mathstudent 2: you can't work it that way. You have to get zero on one side and use the quadratic formula to get the answer

once you get it you can simplify to get what the book got.

This has the benefit of telling me both where the student was making their mistake and how serious the mistake was. In this case, mathstudent 1 did not understand how to correctly solve a quadratic equation. If the mistake is fairly serious, I send the student a message directly and ask them to make an appointment to come in during office hours. I also go back and read the new posts on previous nights' assignments. That way, even students who procrastinate still get feedback before the tests.

During the semester, I did discover the need for some ground rules. First, you have to give students an incentive to post. I required students to post to the discussion board in order to have an opportunity to drop their two lowest quiz grades. However, this approach had some drawbacks. Students that did well on their quizzes didn't need to drop grades. That meant that many of the students doing well in the class weren¹t participating in the discussion. Dropping the two lowest quiz grades also did not have much of an effect upon the overall average. So, even students that were not doing well on their quizzes did not have much of an incentive to post. In the future, I will count participation in the discussion boards as a much more significant part of the overall grade in the course.

Second, students have to know what content and how often they are required post. For my course, I asked students to post once per homework assignment. However, I didn't include any requirements on what they were supposed to post. When I first started having them post, they were posting questions like "Can someone work #25?" Answering this type of question on the discussion board was no more effective than answering the question in class. After the first few assignments, I required students to post a detailed question about a problem, with the relevant work. If they didn't have a question, I asked them to respond to another student's question.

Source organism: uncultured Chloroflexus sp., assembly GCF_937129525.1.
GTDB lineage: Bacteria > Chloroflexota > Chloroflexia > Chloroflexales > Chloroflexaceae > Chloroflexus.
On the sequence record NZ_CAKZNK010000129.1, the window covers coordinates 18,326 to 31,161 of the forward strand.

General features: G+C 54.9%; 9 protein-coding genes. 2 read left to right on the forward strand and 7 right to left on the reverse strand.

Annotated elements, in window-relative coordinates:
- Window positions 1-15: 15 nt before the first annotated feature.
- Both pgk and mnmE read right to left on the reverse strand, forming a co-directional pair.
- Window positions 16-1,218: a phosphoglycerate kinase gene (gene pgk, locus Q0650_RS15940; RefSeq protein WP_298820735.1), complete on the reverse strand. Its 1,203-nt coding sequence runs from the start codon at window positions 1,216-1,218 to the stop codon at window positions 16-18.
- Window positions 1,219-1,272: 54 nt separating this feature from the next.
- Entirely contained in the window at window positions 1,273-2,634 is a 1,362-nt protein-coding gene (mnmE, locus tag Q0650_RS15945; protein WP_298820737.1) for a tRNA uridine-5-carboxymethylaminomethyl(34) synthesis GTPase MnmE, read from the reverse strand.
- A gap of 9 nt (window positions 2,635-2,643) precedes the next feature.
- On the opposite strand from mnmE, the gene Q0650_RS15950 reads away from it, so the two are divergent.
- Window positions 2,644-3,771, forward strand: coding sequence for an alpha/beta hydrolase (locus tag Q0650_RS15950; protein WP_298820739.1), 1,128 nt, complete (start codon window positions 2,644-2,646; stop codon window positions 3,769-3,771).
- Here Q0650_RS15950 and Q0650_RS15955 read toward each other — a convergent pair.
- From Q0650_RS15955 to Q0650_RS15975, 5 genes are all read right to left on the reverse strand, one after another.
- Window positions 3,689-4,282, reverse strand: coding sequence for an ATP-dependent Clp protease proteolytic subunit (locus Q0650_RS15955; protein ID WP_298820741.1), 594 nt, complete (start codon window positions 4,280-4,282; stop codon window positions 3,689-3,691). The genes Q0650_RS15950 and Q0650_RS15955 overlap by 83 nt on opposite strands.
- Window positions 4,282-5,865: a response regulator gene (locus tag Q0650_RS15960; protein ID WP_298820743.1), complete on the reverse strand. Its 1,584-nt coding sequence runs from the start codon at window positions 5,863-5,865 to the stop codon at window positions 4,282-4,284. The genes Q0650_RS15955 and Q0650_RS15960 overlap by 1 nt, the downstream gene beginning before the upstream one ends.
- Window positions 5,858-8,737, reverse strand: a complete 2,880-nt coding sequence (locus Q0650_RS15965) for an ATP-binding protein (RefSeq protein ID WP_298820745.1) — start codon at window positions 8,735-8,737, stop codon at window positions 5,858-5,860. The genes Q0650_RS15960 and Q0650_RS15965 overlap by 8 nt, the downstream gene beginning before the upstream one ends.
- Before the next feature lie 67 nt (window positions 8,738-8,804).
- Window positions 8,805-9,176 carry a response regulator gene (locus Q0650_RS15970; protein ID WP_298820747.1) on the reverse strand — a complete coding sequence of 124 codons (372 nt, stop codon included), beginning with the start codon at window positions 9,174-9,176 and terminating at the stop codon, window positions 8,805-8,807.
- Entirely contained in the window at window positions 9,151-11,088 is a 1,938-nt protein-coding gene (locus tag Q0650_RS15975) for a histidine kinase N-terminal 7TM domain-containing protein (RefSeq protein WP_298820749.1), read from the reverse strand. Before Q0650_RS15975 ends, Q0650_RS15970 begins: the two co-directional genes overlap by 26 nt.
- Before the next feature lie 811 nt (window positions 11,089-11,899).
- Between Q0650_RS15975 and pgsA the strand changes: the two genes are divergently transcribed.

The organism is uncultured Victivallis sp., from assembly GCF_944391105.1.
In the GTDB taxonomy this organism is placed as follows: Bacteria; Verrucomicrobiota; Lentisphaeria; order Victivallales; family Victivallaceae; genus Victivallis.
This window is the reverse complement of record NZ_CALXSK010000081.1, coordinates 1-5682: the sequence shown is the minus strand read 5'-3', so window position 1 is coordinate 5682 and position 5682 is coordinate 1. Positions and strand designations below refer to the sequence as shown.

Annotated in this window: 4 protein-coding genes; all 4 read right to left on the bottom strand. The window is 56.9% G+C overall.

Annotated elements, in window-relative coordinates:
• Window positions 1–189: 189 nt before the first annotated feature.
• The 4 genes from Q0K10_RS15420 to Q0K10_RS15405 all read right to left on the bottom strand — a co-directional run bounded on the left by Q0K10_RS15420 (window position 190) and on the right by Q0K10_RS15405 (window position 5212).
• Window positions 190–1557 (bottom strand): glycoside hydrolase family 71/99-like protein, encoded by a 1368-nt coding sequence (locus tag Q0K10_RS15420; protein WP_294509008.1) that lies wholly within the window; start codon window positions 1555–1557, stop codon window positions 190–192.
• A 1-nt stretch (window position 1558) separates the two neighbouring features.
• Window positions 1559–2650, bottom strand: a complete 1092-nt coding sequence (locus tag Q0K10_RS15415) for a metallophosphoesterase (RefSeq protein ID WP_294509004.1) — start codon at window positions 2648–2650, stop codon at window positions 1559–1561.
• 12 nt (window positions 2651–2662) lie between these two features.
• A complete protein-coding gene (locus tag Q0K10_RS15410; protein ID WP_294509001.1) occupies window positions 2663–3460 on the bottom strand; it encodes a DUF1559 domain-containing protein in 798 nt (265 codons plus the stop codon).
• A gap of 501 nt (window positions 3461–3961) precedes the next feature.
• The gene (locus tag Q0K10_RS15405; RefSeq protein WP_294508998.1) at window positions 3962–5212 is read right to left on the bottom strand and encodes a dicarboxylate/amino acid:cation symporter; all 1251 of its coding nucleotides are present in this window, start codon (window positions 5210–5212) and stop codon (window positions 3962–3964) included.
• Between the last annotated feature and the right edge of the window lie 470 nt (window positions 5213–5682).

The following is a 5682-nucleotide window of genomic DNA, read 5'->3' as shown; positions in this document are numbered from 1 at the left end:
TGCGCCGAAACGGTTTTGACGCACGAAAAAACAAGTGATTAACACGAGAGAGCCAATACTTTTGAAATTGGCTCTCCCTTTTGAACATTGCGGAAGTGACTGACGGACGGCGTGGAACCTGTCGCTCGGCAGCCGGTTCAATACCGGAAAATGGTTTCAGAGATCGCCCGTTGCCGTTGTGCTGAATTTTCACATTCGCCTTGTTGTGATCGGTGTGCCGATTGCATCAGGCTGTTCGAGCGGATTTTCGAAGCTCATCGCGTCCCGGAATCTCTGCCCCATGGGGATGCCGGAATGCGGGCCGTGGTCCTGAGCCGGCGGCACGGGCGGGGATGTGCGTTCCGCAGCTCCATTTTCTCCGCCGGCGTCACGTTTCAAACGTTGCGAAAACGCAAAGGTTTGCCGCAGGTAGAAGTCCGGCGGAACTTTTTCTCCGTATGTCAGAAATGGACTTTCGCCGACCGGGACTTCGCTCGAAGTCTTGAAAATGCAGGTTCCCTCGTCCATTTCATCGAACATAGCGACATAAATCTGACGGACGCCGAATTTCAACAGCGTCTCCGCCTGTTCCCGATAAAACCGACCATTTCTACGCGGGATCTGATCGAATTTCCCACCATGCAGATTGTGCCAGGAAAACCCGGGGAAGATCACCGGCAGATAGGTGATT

Third, you have to consider what types of homework problems to assign. At first, I assigned problems with answers in the appendices of the book. Students knew whether or not their answer was correct before they posted. Students with correct answers had no reason to post or to participate in the discussion. The more valuable discussions occurred on homework problems not answered in the appendix. On these questions, every student had a reason to participate in the discussion.

Finally, you have to tell students how quickly they can expect answers. At first, I was getting twenty posts on each thread the night before the test. Students were waiting until the night before the test to do their homework and ask questions. By the end, I required students to post within four days after the homework was assigned in order to receive credit for participating. I also instructed students to expect their question to be answered no less than 36 hours after their post. By waiting to post myself, I gave the other students in the class a chance to post answers before I stepped in and answered the question. I also tell students that they should have finished posting at least two days before the test. This gives me time to respond to any last minute questions.

I have found this technique to be particularly effective in my college algebra course. I am spending the majority of each class on the new material rather than answering homework problems. As an added benefit, this strategy has helped me to learn how my students think, which has helped me to be a more responsive and proactive teacher.

**Time Spent:** 1040 minutes per week outside of class reading and responding to student posts.

**Time Saved:** Up to 20 minutes of class time per class

*H. Smith Risser is Assistant Professor of Mathematics at Texas Woman¹s University. She can be reached at* hrisser@twu.edu